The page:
The symptoms of chronic kidney disease and dialysis can have a major impact on a patient’s social life.

Fatigue, low energy, dizziness, itchy skin, and feeling generally unwell may prevent people from being socially active, reluctant to leave their house. This could lead patients to withdraw from family and friends, which could result in feelings of isolation and loneliness. In addition, dialysis is a very difficult experience, and patients may feel like their friends and family don’t understand what they are going through, which could further lead to feelings of loneliness.

Due to the dietary restrictions of living with kidney disease, it may be difficult to eat outside the home, since it is hard to know the exact ingredients and nutritional information of restaurant food. This can have a dramatic effect on a person’s social life, since food and eating are often a large part of socializing. Rather than going out to restaurants, patients and families can invite friends and family over to their house so that home prepared food can follow the patient’s dietary restrictions. It is important to talk with friends and family so they can accommodate the patient’s dietary needs.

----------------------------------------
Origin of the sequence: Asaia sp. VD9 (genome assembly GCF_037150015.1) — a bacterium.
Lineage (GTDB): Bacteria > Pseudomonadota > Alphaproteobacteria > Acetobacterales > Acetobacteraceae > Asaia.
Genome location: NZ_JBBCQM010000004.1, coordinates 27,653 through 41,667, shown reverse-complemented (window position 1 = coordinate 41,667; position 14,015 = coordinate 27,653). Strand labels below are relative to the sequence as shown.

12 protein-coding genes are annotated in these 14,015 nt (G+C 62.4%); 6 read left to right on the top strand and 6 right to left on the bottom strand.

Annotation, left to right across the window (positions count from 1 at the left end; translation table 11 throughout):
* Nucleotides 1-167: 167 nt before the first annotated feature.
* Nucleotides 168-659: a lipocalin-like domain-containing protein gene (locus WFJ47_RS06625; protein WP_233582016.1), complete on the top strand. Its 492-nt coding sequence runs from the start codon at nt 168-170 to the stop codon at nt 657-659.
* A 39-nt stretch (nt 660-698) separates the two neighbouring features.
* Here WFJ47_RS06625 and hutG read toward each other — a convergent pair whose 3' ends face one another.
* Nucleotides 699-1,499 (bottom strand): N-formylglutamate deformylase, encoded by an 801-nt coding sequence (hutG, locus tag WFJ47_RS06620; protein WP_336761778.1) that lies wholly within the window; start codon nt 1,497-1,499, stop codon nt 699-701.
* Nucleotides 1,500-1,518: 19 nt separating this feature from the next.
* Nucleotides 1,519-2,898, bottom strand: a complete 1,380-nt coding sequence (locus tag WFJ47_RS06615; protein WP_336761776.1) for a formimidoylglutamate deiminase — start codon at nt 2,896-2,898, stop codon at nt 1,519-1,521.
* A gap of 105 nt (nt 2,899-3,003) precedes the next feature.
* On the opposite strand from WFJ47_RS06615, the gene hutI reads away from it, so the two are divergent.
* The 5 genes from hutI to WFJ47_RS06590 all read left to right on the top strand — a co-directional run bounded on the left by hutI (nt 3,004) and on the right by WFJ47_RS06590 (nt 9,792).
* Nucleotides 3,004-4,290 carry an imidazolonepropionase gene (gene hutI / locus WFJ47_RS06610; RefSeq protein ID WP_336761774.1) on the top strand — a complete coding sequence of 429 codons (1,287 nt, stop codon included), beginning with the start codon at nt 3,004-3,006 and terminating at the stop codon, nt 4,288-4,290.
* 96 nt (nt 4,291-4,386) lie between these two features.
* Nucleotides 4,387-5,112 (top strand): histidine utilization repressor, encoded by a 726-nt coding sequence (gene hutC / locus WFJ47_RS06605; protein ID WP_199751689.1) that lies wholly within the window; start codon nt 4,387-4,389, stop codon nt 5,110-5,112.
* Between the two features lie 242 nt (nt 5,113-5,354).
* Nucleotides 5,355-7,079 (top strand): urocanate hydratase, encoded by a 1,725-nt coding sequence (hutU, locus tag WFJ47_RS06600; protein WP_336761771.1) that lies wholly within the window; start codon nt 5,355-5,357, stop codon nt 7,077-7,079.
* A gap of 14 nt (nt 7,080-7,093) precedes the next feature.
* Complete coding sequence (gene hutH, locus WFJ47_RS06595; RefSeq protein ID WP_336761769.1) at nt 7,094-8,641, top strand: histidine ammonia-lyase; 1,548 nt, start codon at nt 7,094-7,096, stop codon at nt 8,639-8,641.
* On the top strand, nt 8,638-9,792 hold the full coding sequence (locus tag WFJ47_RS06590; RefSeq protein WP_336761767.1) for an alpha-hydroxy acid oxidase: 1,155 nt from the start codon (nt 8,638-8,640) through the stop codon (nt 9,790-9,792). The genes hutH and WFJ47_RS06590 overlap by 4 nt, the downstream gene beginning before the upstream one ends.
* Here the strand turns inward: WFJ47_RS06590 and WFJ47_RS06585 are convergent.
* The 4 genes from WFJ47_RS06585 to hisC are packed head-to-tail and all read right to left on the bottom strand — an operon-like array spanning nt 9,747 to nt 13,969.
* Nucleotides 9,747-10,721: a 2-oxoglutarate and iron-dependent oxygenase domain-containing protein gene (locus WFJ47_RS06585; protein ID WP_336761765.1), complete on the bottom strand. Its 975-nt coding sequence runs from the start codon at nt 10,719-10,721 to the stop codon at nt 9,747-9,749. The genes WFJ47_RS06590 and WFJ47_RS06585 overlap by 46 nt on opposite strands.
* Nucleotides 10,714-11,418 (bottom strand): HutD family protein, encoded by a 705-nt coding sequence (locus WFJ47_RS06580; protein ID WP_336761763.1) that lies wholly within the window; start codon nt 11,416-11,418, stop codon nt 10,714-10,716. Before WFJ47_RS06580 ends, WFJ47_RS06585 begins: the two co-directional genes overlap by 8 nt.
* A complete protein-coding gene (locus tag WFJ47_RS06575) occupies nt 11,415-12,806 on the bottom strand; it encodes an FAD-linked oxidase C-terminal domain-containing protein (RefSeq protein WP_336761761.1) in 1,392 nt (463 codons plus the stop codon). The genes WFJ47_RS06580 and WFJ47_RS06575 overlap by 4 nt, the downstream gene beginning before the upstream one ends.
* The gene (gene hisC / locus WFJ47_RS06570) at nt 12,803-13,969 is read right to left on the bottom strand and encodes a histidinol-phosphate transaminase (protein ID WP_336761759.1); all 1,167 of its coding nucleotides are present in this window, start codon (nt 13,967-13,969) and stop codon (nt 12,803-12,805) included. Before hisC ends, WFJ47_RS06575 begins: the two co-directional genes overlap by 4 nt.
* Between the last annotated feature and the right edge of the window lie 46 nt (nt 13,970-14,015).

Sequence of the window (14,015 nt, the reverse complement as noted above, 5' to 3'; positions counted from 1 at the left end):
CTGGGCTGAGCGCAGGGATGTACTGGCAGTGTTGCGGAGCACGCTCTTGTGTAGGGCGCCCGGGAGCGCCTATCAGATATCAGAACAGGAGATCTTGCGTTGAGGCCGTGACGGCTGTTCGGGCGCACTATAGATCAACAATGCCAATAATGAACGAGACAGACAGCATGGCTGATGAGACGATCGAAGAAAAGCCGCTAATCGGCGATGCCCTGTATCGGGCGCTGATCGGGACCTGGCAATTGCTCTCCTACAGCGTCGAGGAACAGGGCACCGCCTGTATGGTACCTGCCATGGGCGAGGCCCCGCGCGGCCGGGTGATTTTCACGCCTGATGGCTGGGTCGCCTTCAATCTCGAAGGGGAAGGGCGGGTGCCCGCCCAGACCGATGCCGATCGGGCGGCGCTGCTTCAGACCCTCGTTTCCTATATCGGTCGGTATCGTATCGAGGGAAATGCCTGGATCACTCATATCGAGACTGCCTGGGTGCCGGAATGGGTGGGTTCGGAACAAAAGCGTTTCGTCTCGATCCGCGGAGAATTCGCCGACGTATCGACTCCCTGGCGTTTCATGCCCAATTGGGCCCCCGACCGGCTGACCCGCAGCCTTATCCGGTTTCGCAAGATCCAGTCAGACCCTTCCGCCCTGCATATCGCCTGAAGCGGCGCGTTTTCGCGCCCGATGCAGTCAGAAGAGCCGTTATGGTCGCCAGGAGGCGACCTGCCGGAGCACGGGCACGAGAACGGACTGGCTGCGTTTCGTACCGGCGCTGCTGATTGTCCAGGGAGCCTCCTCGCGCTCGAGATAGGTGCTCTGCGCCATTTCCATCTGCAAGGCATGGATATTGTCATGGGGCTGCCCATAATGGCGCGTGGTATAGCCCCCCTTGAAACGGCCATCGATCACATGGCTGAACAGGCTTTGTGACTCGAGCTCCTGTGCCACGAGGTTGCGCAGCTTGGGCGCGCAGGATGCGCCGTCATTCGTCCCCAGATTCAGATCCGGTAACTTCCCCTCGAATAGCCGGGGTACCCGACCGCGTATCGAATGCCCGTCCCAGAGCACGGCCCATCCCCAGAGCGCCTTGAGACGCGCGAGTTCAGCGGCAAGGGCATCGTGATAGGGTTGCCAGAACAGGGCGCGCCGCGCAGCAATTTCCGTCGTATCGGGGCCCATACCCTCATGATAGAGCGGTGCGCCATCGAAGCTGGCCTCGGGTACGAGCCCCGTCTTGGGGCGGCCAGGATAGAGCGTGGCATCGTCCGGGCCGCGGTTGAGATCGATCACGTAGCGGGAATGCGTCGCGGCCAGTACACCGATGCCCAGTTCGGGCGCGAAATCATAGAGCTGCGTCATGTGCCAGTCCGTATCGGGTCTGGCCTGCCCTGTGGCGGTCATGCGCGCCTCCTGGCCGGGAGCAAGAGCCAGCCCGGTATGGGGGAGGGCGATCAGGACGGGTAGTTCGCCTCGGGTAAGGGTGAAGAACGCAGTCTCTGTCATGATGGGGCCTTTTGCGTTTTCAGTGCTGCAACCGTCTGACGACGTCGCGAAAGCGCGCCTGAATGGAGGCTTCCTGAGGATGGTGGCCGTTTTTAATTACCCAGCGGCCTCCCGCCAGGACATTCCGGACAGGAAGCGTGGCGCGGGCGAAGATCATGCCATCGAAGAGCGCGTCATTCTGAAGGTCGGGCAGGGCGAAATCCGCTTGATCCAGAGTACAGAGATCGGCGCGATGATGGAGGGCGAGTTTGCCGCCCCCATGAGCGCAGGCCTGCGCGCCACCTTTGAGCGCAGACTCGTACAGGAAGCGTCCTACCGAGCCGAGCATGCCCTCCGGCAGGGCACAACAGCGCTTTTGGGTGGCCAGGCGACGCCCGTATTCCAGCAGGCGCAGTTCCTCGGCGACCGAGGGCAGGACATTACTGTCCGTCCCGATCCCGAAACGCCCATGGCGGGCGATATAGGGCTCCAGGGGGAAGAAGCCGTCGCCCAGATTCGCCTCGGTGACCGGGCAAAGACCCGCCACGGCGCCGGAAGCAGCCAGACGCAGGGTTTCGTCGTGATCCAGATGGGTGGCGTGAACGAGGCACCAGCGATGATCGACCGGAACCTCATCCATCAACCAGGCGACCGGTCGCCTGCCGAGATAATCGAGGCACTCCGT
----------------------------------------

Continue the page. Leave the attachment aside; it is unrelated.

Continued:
Dialysis sessions take up several hours of the day for patients and families, especially if the patient receives dialysis at a dialysis centre, which requires patients to be on a fixed schedule for their treatments. As a result, people sometimes find that the dialysis schedule interferes with social activities. It is important to be open and honest with family and friends so that they can be more understanding of what you are going through, and so that they can try to be more accommodating to your new health regimen.

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